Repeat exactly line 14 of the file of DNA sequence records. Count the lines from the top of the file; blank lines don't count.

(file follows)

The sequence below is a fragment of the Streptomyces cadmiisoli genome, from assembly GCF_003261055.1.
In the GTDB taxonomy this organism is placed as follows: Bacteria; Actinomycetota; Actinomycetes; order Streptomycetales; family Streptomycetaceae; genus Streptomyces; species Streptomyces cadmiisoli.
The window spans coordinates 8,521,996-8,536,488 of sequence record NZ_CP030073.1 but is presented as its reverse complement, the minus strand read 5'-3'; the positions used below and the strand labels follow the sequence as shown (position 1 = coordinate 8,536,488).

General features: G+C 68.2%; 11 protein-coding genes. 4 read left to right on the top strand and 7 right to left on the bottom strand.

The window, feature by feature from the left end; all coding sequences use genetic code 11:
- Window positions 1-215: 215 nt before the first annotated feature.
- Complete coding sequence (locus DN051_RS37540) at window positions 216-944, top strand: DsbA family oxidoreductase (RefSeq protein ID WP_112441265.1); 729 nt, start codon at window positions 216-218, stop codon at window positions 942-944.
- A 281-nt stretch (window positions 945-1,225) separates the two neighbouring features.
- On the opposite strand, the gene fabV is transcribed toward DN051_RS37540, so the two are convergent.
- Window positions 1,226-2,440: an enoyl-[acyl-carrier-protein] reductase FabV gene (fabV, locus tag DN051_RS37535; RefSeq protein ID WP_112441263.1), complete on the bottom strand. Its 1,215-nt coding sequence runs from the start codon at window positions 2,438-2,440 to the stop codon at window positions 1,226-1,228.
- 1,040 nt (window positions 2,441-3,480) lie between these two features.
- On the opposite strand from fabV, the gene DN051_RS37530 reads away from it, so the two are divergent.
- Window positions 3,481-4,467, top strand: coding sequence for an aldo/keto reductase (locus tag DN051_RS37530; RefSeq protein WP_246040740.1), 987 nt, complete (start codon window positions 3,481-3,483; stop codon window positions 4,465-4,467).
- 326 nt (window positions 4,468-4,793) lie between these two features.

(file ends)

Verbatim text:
- 326 nt (window positions 4,468-4,793) lie between these two features.